My underbite was at its worst in 2011 and early 2012, as you can see in the photos above. You can see the shadow and push my bottom teeth and braces left, under my lower lip. (If you watch some of my Youtube videos from around that time, it will give you a better idea also.) I started to find ways of "hiding" my underbite - avoiding certain poses and angles in photographs, for example. I always noticed my underbite in candid photos more than anything - photos people had taken, without me knowing. Over time, it has improved but there's still a significant gap. 
The surgery on Tuesday, will be double jaw surgery; some people only need one jaw repositioned, but in my case it will be the two. The surgeons are moving my top jaw forward by 1mm, and my bottom jaw back by 2mm. I've been going for consultations in St James' Hospital for the last two years, as we had to wait for the right time to operate. I only stopped growing officially last year - there's no point in having the surgery before you've stopped developing, as your underbite could just re-grow. You have a choice whether or not to go through with the surgery, I didn't think twice about it for a second and said 'yes' right away. It's an orthodontic procedure, not a cosmetic one. Saying "Oh sure you don't even need it!" to people will only irritate them; if they didn't need it, they wouldn't be going through with it -trust me. It's hard to understand what it's like to go through this and live with something like this, it's almost impossible to put it into words.
The surgery itself is extremely severe, as you can imagine; both jaws will broken, and screws will be placed all around both jaws in the new positions. I'll be checking into the hospital on Tuesday morning, and will be having the surgery that day. I'll be in hospital for around 4-5 days in total. Obviously, I'll talk more in-depth about the recovery, after the surgery but for now I'll describe it briefly. Both of my jaws will be wired shut for approximately 6-8 weeks. I had surgical hooks put on my brace wires last week, where the elastics will be looped through to wire my jaws shut temporarily. This is for my jaw bones to heal in the new positions. I won't be able to eat solids for months (usually 3/4 months, but this depends on the individual). All of my food will have to be liquidised. Over the last few months, I've had to get moulds, x-rays and a splint fitted for the operation. The splint measures where your jaws line up with your eyes, nose, ears etc. It's all very simple and painless.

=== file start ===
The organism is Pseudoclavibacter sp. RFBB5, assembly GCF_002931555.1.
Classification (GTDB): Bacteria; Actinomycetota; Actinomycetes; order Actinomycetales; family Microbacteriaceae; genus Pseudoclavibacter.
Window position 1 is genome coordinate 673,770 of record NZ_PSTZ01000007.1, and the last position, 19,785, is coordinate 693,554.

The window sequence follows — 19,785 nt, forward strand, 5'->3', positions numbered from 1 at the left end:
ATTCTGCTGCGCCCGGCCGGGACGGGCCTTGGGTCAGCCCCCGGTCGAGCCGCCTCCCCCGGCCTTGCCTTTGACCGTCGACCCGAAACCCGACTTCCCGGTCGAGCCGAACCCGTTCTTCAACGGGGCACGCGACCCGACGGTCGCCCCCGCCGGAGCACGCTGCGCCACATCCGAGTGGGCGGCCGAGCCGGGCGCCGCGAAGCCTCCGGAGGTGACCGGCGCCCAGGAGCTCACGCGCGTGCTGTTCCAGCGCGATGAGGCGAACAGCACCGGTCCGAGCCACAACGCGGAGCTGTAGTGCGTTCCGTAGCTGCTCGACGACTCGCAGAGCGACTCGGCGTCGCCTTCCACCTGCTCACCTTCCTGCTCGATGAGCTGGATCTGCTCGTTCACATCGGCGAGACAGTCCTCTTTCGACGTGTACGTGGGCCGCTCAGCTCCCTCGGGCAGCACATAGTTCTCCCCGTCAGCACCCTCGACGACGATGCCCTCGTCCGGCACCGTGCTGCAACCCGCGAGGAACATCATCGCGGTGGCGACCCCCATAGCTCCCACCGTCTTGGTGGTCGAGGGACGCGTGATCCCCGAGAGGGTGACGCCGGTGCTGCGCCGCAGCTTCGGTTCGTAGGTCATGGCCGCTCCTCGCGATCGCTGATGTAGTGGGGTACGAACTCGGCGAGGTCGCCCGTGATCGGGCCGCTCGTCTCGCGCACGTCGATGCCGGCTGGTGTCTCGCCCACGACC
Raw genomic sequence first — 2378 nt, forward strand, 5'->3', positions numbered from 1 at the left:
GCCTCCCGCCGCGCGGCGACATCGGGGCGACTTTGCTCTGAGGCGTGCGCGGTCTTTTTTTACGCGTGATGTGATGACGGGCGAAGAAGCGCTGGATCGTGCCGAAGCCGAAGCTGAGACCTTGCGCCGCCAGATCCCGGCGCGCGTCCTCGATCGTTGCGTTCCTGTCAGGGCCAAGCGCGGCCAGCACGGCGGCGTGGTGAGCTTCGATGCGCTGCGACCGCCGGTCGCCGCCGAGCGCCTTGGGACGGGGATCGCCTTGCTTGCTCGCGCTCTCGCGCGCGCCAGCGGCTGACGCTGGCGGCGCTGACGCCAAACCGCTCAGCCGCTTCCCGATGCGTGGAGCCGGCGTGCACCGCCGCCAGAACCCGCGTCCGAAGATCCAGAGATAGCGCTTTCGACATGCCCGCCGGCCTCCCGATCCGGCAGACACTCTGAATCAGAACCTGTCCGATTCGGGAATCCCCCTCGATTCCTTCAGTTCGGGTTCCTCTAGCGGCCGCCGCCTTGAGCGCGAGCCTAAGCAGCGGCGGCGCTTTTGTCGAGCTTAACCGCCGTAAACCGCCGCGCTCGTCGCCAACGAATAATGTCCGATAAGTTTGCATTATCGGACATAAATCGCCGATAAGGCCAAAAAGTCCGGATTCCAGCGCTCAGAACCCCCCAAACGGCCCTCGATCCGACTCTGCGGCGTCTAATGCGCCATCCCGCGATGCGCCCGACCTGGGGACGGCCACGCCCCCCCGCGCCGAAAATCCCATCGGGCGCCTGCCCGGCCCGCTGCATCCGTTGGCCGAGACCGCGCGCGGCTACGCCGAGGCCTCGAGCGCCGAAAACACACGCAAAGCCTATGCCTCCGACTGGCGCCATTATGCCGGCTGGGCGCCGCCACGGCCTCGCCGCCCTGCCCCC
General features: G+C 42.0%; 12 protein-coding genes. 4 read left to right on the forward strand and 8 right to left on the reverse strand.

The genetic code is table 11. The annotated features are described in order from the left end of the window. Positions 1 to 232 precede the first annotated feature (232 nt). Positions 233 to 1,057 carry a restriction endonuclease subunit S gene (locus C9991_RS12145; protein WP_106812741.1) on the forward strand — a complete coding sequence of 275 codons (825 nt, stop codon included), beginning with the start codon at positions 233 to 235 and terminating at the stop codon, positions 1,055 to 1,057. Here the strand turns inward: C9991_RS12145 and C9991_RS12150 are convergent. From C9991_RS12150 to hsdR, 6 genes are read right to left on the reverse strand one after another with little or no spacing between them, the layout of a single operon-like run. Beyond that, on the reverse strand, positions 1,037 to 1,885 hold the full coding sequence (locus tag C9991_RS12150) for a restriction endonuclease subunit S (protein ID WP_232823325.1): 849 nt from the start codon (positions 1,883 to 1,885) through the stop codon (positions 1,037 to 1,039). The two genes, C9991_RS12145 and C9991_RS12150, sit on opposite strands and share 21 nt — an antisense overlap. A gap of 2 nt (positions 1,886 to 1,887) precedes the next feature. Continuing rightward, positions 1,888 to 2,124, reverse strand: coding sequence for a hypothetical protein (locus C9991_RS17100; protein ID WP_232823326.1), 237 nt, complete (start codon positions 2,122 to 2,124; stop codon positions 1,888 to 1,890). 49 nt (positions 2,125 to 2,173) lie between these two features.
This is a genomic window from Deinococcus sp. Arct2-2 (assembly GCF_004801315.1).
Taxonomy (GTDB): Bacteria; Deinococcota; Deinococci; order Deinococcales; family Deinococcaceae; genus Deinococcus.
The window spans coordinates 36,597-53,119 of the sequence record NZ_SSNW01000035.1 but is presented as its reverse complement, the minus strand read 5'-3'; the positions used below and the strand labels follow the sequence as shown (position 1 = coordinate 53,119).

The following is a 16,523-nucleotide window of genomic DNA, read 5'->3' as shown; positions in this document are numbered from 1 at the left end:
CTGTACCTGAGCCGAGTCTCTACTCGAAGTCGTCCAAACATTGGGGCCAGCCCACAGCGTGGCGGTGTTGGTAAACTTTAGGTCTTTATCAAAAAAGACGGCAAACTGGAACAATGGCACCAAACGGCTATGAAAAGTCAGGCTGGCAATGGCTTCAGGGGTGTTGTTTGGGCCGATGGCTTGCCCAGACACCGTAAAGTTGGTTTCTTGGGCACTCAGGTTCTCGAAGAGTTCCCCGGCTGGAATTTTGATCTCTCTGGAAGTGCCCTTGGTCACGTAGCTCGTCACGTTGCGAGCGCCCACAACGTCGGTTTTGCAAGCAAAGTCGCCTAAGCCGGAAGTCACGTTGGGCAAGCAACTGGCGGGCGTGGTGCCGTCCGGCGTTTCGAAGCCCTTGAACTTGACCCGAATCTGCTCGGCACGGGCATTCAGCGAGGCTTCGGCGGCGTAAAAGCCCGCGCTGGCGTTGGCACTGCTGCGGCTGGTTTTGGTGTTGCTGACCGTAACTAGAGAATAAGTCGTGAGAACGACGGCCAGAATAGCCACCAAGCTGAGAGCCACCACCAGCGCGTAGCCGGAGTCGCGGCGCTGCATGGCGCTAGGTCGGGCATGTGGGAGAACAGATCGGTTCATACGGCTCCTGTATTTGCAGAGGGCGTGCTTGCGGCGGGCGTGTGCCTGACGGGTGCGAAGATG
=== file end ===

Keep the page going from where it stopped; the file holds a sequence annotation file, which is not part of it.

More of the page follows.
It's been an absolutely horrific experience to go through; I'm not going to sugar-coat it. I've developed Body Dysmorphic Disorder and depression because of it, as well feeling suicidal at various times in my life. It can feel like the whole world is going against you when you develop something like this - why me!? Why me out of everyone!? I've asked myself this everyday for the last 5 years. It's something that I think about 24-7, crying myself to sleep because of it is nothing new. You become your own worst enemy during an experience like this; I ended up absolutely despising myself and feeling like life wasn't worth living because of how I looked. I've been slagged by "friends", acquaintances, randoms, people online - you name it. "Jaws", "Bulldog", "Leanne Pugfull" - I've heard it all! However, I've built up an incredibly thick skin and sense of empathy because of it. I feel sorry for anyone who feels the need to put an individual down, because of something that's different about them and for something they can't help. It's pure evil. If you're going through this, or something similar - find your true friends, and keep them close. They'll be your backbone during this experience. 
You're in constant discomfort and pain with the braces and various procedures you have to have done, it's mentally tiring and draining but you just have to keep chugging on. I'll live with the experience until the day I die, and no doubt it has changed me for life. For all of you who have encouraged me, stuck up for me and have been sweet to me over the years - THANK YOU. I mean it when I say that the support I have received over the years from blog readers and video viewers alike, has been so powerful and helpful. 
I'm excited to share this journey with you, and I hope it helps and informs others. I'm 95% having my surgery on Tuesday (there's always a possibility of it being postponed, if *touch wood* a car accident occurs, for example, and someone needs an emergency operation). I'm heading in tomorrow (Monday) to have my splint fitted for the last time, and to make sure everything's ok for the next day. The nerves are kicking in, but I'm terribly excited for everything to be over and done with - at last. All I want in life is to not look in the mirror and feel the need to cry. I'm sick of looking at the ground when I walk down a street, and feeling inferior to others because of the way I look. I feel like my life is just beginning, to be honest. I highly suggest watching the video below, as I talk about and explain everything in detail. I also show you more angles of my underbite, and the currents gaps I have.